Does Good Writing in Anime Matter?

It’s hard to say.


I personally enjoy good writing, especially when its the simple, subtle, clever and not outstanding. I also like it when it’s all over the top and you know what they’re doing a mile away. I also like it when in general it displays competence.

In that sense, most anime are written pretty well, but very few are great, and fewer still outstanding. If I want to nitpick from this season’s shows, it might be something like NagiAsu as a good example, and Wizard Barristers as one that could use a lot of work.

On that level, it does seem writing makes a difference. But I’m not sure if it goes any further than the extremes. In the middle, ¬†you have a sea of adaptations of varying quality, and the execution matters a lot more than what the script says. On the other hand, original works tend to vary greatly. Zvezda, for example, is a really high concept but if the execution was not even 80% of what we had, it would have been a very hard sell. WUG is the opposite case, where the writing is clean and simple but it’s got all these difficulties in executing it.

If we bypass all these nuances and just look at their MAL ranking or some silly nonsense, it might paint a different picture. It’s partly why I said it doesn’t matter a whole lot in the middle. I suspect this is also a big reason why people complain about the overabundance of moe-type anime, or anime that relies heavily on canned, episodic slicing of some sort of atmospheric depiction of a scene. Because those shows do just fine. It’s kind of like when you read Ben from Anipages on Telecom animator’s layouts or some such. Because that stuff, when it’s well-executed, is beautiful. The writing can be just icing on the cake.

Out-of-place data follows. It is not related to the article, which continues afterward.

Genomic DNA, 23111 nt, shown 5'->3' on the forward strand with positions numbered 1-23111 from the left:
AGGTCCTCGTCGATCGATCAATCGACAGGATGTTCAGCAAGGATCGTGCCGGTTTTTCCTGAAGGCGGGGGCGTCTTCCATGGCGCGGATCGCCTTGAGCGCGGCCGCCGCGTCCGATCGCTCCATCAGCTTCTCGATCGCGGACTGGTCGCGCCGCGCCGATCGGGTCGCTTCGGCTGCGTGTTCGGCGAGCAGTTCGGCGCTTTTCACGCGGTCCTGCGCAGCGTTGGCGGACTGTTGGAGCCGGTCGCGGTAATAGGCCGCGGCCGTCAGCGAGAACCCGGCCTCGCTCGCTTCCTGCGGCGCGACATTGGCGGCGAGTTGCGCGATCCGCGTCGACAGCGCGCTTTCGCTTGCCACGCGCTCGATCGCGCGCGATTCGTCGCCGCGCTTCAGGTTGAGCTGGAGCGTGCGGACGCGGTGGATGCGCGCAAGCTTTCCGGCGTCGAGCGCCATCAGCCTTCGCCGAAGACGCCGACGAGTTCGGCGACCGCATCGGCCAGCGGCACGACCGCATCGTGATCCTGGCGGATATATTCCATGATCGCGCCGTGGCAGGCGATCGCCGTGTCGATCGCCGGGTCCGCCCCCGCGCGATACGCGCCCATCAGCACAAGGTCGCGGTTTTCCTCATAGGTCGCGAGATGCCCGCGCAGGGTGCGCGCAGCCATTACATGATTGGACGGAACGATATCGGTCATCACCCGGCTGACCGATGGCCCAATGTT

In that sense, writing is like playing a strategy game: there’s micro and there’s macro. With this artificial distinction, I think strong macro will typically lead to success, but of course all I’ve been saying just now is that the trend has been the opposite.

I wonder if it’s just an otaku thing? Is this why Horizon in the Middle of Nowhere has fans?

But to circle back, if we look at a straightforward kiddy show like Gundam BF, it’s got that same rhyme and reason, that smart macro formula for success. Even if the writing is just sort of average. So I guess there’s not much conclusive that we can say about writing other than that even before you start laying words on paper, you need to know what you’re doing already.

Leave a Reply

Your email address will not be published. Required fields are marked *

This site uses Akismet to reduce spam. Learn how your comment data is processed.